13 Secrets Your Restaurant Menu Won’t Tell You
Here are the tricks your favorite eateries use to separate you from your money.
It’s all planned out
Have you ever entered a restaurant craving a spinach salad, only to end up ordering the pig roast special? Chances are, the proprietors had a hand in that outcome. Be it a high-end eatery or a fast-food joint, a restaurant’s owners have clever ways to influence your choice. That soft background melody? A Scottish study found that diners spent 23 percent more when slow-tempo music was played. The red walls? That color stimulates appetite. And then there’s the menu. With its mouthwatering prose and ample use of consumer psychology, of course you want to sample every dish. Which of these tricks have you fallen for? Psst: You should also know the secrets your restaurant server isn’t telling you.
They omit the dollar sign
For some consumers, the dollar sign apparently screams, “Watch your wallet!” A Cornell University study found that guests at one restaurant, “given the numeral-only menu, spent significantly more than those who received a menu with prices showing a dollar sign.”
They round up or end prices with 5
Prices ending with a 9, such as $9.99, “tend to signify value but not quality,” says The New York Times. Most restaurants round up; if not, they’ll go with .95. Watch out for these secret ways restaurants get you to eat more.
Consonants that start with the lips indicate flavor
Names with lots of consonants that start with the lips and end in the throat (such as b) tend to mimic the mouth movements of eating. These dishes were rated more flavorful than dishes with names featuring consonants that start from the back of the throat (e.g., the c in “corn”), says a study from the University of Cologne in Germany.
Watch out for boxes
A box around the name of a dish gives the impression that the item is special, says hospitality consultant Cenk Fikri. It works well for dishes that cost little to make and get marked up. The kitchen crew will never, ever tell you these dirty restaurant secrets.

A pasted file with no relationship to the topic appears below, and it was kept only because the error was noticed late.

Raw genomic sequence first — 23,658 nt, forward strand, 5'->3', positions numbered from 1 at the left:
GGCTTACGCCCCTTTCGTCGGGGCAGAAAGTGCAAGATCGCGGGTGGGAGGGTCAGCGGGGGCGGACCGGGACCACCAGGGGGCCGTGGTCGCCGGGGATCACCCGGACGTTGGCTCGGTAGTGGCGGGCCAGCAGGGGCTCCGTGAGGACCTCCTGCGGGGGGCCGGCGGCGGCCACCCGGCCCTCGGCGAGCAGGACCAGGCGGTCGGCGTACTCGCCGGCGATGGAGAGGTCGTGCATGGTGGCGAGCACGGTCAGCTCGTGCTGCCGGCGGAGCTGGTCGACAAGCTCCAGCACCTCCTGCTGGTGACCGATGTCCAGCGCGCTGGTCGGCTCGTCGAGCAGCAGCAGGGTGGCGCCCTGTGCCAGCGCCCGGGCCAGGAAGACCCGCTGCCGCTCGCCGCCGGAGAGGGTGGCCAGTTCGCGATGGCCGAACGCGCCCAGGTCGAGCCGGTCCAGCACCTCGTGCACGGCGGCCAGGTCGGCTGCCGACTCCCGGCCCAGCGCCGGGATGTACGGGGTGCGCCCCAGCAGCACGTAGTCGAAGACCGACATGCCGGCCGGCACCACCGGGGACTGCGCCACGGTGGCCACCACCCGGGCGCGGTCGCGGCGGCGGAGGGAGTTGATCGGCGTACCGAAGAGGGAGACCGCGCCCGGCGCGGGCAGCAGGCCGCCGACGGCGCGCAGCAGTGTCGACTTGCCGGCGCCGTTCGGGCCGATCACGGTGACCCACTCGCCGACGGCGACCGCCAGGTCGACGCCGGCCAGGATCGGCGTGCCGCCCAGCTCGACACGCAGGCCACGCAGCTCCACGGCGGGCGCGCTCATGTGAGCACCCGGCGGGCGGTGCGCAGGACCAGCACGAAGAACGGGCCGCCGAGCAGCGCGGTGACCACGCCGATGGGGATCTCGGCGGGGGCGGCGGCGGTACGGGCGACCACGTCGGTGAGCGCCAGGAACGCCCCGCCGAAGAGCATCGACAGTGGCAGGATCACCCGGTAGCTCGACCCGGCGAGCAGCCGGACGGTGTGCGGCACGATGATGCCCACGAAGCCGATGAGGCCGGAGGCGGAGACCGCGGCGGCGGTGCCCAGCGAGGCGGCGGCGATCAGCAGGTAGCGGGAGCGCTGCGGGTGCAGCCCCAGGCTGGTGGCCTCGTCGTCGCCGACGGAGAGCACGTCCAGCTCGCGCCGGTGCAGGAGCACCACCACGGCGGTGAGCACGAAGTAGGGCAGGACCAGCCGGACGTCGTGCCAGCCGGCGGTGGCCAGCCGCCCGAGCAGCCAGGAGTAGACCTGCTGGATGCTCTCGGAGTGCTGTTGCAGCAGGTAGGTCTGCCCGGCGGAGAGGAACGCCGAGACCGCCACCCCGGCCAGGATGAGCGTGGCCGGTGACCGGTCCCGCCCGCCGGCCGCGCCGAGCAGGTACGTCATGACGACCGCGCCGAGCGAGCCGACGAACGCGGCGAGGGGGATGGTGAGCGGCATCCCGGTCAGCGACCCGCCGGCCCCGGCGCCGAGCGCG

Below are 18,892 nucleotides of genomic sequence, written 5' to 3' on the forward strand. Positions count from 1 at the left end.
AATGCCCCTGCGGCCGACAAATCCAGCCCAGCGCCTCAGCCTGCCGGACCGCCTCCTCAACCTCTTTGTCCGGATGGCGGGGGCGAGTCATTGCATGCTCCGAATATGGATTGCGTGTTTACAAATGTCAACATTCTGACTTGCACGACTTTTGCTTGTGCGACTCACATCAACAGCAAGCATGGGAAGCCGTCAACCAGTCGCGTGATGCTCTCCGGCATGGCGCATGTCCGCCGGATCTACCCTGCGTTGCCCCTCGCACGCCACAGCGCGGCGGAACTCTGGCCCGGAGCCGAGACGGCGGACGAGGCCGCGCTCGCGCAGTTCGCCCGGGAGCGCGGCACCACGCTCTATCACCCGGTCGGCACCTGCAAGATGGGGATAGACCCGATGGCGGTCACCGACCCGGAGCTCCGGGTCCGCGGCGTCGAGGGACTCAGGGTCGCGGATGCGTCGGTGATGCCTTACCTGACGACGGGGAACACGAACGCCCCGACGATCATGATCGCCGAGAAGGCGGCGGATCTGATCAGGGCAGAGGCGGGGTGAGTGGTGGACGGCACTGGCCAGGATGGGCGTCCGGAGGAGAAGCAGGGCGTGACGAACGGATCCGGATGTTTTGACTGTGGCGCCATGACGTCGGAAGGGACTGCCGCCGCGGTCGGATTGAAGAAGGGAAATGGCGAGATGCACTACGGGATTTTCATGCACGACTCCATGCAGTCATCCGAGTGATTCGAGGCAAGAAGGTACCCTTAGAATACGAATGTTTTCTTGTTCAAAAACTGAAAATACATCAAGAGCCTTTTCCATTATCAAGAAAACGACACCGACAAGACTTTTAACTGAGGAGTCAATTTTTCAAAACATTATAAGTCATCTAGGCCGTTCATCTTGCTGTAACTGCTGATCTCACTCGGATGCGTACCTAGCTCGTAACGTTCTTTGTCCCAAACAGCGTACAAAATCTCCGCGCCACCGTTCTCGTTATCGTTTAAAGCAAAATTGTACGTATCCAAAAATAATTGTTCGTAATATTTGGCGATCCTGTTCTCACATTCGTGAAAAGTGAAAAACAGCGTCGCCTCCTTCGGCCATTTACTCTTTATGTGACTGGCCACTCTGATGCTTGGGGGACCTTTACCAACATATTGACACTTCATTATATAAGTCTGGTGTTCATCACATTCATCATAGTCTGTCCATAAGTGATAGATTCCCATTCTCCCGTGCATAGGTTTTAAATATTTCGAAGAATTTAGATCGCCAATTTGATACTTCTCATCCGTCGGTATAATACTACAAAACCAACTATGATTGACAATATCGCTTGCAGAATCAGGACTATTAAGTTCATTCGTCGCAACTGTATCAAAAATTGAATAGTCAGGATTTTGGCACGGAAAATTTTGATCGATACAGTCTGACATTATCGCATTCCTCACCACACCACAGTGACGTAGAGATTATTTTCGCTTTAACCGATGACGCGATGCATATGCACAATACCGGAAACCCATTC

Images are better than words
When dining out, “healthy” is a synonym for “Where’s the flavor?” So restaurants often don’t reference health and instead indicate a dish is good for us by using a signpost, such as a leaf icon.
Bold font and adjectives are key
People notice bold listings 42 percent more than plain type when they read, one study showed. As for the words “tangy” and “plump,” a different study, authored by Cornell professor Brian Wansink, found that the artful use of adjectives increased sales by up to 27 percent. His study showed that “those who ate foods with evocative, descriptive menu names rated [them] as more appealing, tasty, and caloric than their regularly named counterparts.” This is what restaurant owners wish they could tell you.
Look for complex fonts
“Italic typeface conveys a perception of quality,” reports the BBC. A study conducted by Swiss and German researchers found that a wine labeled with a difficult-to-read script was liked more by drinkers than the same wine carrying a label using a simpler typeface.
Long names draw the eye
If boxes, huge fonts, and italics don’t catch your eye, how about a super-long dish name? As the restaurant-software company Toast points out on its blog, anything that is different will draw the eye.
Don’t just look at the top right corner
The most desired piece of real estate on the menu is at the top right because that’s the spot on the page where our eyes tend to be drawn first—so that’s where the restaurant’s most profitable dish will likely be found. And when you place the most expensive dish at the top of the menu, says William Poundstone, author of Priceless: The Myth of Fair Value, “everything else near it looks like a relative bargain”—even when it’s not. Here are some more sneaky menu tricks that are totally influencing your order.
Watch out for the chef’s picks
Phrases like “chef’s recommendation” are a way of telling you, “Order this!” Restaurants use them to sell their more profitable items and draw you away from your go-to dishes, which may not make them as much money. By the way, these are the foods chefs never, ever order in restaurants.
Location, location, location
Restaurants use regional names to entice customers to order a particular dish, says Wansink. Want a good peach tart? Well, then, the peaches have to be from Georgia.
Brands build trust
Brand names in menu items confer a built-in trust and create a guarantee to diners that they will love the dish. Next, learn some simple ways to save money while eating out at a restaurant.